More Education, More Security

 
 
By Don Reisinger  |  Posted 2009-06-25 Email Print this article Print
 
 
 
 
 
 
 


 

But is that really the best way to go about business? Many of the issues companies face today are due to the ignorance of employees. If they understand the perils of opening e-mail attachments from an unreliable source, know what phishing is and how to spot it and realize that surfing to particular Websites can cause real dangers, the total amount of malware affecting the Web might be reduced.

Malicious hackers and malware authors mostly engage in their activity to make money. By exploiting employees, it gives them a chance to make some extra cash. And some hackers have made a lucrative career out of doing just that.

But they wouldn't have a business if more people were educated. Employees would be able to recognize issues before they arise. They would know what it would mean to click on a suspect link, and they would be better equipped to handle any outbreaks that would occur. They wouldn't be click-happy users with utter disregard for what the impact could be on company computers. Right now, they don't know and they're fine with that.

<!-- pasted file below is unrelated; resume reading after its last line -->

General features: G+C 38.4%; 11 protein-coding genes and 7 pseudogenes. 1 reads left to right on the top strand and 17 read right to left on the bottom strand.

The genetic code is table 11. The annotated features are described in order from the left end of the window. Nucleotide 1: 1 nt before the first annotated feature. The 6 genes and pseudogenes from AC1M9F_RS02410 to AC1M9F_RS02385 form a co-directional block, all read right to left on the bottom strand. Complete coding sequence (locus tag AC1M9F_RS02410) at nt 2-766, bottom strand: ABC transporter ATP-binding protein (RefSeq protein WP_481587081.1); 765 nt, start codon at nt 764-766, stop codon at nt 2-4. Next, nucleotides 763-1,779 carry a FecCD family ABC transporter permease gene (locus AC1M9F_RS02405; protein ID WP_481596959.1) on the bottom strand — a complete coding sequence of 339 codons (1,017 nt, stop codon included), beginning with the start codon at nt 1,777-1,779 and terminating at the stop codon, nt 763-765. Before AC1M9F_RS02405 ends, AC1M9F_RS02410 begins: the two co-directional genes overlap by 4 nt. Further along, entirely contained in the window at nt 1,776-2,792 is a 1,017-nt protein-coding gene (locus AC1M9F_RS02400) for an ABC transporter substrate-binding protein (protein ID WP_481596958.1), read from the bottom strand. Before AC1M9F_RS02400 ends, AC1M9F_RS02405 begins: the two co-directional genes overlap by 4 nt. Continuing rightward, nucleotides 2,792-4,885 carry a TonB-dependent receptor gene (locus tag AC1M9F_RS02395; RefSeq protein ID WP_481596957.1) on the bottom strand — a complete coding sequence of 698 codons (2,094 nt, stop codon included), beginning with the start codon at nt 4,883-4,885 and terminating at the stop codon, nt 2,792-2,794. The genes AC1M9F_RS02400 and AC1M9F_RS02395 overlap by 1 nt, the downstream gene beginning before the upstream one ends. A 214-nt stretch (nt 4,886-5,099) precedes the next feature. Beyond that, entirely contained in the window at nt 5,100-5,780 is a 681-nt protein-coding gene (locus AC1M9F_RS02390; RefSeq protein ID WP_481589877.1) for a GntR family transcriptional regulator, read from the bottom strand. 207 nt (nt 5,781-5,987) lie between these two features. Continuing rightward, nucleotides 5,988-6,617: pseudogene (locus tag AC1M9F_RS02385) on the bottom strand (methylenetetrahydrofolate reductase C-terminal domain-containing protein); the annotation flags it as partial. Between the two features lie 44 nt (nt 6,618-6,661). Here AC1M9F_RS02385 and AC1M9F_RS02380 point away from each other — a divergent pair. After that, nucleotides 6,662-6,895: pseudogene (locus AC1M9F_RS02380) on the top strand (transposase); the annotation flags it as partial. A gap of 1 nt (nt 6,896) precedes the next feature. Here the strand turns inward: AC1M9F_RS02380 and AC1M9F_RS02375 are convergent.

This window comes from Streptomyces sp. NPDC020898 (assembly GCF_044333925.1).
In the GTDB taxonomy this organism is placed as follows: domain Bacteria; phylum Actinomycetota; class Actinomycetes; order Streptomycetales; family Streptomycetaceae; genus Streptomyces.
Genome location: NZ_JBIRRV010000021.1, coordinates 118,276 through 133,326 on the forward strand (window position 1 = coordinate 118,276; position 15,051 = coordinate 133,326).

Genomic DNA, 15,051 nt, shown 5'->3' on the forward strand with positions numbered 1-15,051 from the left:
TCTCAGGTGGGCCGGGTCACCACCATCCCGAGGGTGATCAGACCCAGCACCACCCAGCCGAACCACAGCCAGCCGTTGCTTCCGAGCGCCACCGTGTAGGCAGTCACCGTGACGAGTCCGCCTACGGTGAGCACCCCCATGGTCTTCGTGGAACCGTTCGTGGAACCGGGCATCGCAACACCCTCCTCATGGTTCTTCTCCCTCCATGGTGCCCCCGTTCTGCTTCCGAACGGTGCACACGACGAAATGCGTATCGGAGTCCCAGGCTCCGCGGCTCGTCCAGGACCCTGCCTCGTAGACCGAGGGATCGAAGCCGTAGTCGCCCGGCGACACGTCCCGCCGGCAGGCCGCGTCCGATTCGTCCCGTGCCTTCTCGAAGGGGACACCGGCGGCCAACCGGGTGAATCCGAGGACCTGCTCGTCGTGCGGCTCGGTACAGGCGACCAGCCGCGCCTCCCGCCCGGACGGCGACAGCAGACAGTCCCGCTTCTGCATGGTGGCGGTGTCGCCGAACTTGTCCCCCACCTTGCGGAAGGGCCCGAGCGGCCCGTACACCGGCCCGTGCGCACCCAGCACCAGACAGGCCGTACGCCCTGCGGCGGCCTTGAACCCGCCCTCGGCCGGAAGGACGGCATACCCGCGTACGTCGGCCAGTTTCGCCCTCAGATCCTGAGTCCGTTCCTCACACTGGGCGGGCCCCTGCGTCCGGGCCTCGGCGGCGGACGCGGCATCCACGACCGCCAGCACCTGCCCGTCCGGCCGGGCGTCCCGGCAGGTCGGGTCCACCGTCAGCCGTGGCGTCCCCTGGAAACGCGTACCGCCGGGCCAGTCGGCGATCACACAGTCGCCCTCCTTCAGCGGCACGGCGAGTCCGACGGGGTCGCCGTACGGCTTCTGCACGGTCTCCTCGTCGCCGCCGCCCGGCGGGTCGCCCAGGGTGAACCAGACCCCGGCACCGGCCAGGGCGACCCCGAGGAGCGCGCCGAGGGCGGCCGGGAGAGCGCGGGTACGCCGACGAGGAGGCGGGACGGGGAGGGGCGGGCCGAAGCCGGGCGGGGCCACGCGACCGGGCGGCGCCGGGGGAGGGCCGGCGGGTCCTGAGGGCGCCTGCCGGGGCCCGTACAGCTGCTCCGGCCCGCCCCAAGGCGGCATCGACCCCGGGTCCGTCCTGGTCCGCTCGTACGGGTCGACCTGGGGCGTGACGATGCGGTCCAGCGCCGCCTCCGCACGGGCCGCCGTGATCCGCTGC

And so are companies. That's a shame. An educated work force could improve the entire state of the Web. Once malicious hackers or malware authors realize that more companies have educated employees and they now know what to look out for, the number of instances of malware would undoubtedly be reduced. If there are fewer opportunities to profit off ignorant users, there will be less malware. It's simple logic.

But most (not all!) organizations don't see it that way. They reason that spending time and money on educating employees on basic Internet and e-mail use is a waste of time. It's a short-term view. And it's one that keeps bringing issues into the network.

In the end, any ounce of logic probably won't change that. The security software business is growing at a rapid rate. More security firms than ever are releasing products that will protect the enterprise against malware. And companies are focusing more on making their way out of the economic recession, rather than worry about the long-term security of the network.

It's understandable. But there's always that chance that it could come back to bite the business world.



 
 
 
 
Don Reisinger is a freelance technology columnist. He started writing about technology for Ziff-Davis' Gearlog.com. Since then, he has written extremely popular columns for CNET.com, Computerworld, InformationWeek, and others. He has appeared numerous times on national television to share his expertise with viewers. You can follow his every move at http://twitter.com/donreisinger.
 
 
 
 
 
 
 

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